Since 1929, the Uniform Crime Reporting (UCR) Program has collected information about crimes known to law enforcement and arrests. The traditional UCR Summary Reporting System (SRS) collects monthly counts of the number of crimes known to law enforcement from thousands of agencies throughout the United States. Information on the number of crimes known is recorded for eight offense categories, based on the most serious offense reported for each crime incident:
- murder and nonnegligent manslaughter
- aggravated assault
- motor vehicle theft
In addition, the SRS collects counts of arrests for 28 offense categories broken down by the age, sex, and race of the arrestee.
In 1982, BJS and the FBI sponsored a study of the UCR Program with the objective of revising the program to meet the changing needs of law enforcement moving into the 21st century. This effort to provide more comprehensive and detailed crime statistics resulted in a report entitled, Blueprint for the Future of the Uniform Crime Reporting Program, which proposed the development and implementation of a new data collection mode, the National Incident-Based Reporting System (NIBRS).
Offenses and Data Elements Measured in the NIBRS
The NIBRS expands on the eight Index Crimes measured in the UCR summary reporting program and collects incident and arrest information from law enforcement agencies for 22 categories of offenses in Group A, as well as arrest information only for ten additional offenses in Group B.1
In addition to counts of crimes and arrests, NIBRS was designed to collect detailed information on the attributes of each crime incident known to law enforcement, including—
- the date, time, and location of the incident
- a detailed list of all offenses that occurred in the incident, not just the most serious offense
- demographic information on each victim and offender involved in the incident
- the relationships between each of the victims and the offenders
- other details of the incident, including victim injury, type of weapon involved, alcohol or drug involvement, property loss, and drugs seized
- clearance information, including both arrest and clearances by exceptional means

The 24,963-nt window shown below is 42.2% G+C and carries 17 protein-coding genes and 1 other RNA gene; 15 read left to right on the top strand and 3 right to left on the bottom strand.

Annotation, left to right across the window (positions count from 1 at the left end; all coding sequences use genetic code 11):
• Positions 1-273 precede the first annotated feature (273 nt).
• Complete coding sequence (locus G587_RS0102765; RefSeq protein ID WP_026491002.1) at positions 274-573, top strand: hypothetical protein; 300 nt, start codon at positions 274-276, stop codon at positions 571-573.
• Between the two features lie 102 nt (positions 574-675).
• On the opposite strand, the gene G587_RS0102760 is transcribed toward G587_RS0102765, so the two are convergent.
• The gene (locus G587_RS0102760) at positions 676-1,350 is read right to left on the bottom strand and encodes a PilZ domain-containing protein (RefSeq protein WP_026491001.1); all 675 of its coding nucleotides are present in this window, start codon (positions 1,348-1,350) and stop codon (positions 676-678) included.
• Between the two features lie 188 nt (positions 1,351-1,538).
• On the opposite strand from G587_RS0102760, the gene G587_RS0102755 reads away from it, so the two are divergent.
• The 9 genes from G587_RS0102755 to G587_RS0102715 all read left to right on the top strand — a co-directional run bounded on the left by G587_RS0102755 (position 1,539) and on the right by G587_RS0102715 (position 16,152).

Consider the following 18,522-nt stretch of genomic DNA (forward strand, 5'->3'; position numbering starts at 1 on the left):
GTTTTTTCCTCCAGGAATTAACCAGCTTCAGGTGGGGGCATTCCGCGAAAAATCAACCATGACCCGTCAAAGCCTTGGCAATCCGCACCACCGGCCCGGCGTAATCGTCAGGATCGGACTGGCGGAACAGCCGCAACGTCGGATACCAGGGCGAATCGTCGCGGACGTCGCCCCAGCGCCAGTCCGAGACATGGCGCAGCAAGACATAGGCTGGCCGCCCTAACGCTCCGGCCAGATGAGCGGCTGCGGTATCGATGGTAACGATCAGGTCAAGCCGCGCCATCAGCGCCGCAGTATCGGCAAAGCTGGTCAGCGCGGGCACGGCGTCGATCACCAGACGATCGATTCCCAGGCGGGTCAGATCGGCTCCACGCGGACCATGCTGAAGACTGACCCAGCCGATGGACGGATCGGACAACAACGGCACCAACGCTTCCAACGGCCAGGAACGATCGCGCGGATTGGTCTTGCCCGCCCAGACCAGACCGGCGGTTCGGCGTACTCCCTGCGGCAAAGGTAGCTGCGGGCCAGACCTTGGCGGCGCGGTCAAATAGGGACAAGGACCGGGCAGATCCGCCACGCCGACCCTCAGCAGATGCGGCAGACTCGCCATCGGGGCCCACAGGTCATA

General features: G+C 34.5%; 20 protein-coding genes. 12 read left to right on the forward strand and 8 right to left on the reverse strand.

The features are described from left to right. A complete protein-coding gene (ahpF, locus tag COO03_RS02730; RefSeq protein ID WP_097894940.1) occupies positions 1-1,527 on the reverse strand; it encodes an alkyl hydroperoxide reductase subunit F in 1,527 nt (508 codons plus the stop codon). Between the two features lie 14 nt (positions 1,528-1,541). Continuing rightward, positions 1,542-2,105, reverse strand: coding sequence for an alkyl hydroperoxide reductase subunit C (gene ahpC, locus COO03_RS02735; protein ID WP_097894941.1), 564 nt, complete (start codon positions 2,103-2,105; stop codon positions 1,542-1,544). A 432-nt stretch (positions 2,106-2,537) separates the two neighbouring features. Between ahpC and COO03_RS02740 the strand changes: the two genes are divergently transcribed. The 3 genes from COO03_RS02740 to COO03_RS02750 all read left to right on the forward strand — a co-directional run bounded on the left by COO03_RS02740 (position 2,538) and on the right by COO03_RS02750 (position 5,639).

- date of arrest and arrestee demographics.
Law enforcement agencies have been gradually moving from reporting summary statistics to the FBI to reporting to NIBRS, a shift that is reflective of a larger trend among police agencies toward collecting more detailed, incident-based case information. In the most recent Crime in the United States report, the FBI stated that for 2012 a total of 6,115 law enforcement agencies reported their UCR crime statistics via NIBRS,2 out of 18,290 total police agencies participating in the UCR program. In 2012 NIBRS-contributing agencies served approximately 30% of the U.S. population3 and accounted for 28% of all crime reported to the UCR Program. While the number of law enforcement agencies reporting NIBRS data to the FBI continues to grow, many of the police departments representing large metropolitan areas throughout the nation still do not contribute data to the system. As a result, at the national level, incident-based law enforcement data are still unable to address the current information needs of policymakers, researchers, the media, and the public.
To spur the development of NIBRS into a nationally representative source of detailed crime statistics, in 2012 BJS spearheaded an initiative titled the National Crime Statistics Exchange (NCS-X). NCS-X is designed to generate nationally representative, incident-based data on crimes reported to law enforcement agencies by recruiting a select sample of agencies to report NIBRS data to the FBI. In 2013, BJS and the FBI signed a joint statement of support for NCS-X and agreed to work together to expand NIBRS coverage through funding, training, and technical assistance to law enforcement agencies across the United States.
2 NIBRS 2012, NIBRS Participation by State.
3 Among the U.S. population covered by UCR participants. For more information, see About Crime in the United States, 2012 on the FBI website (retrieved January 14, 2014).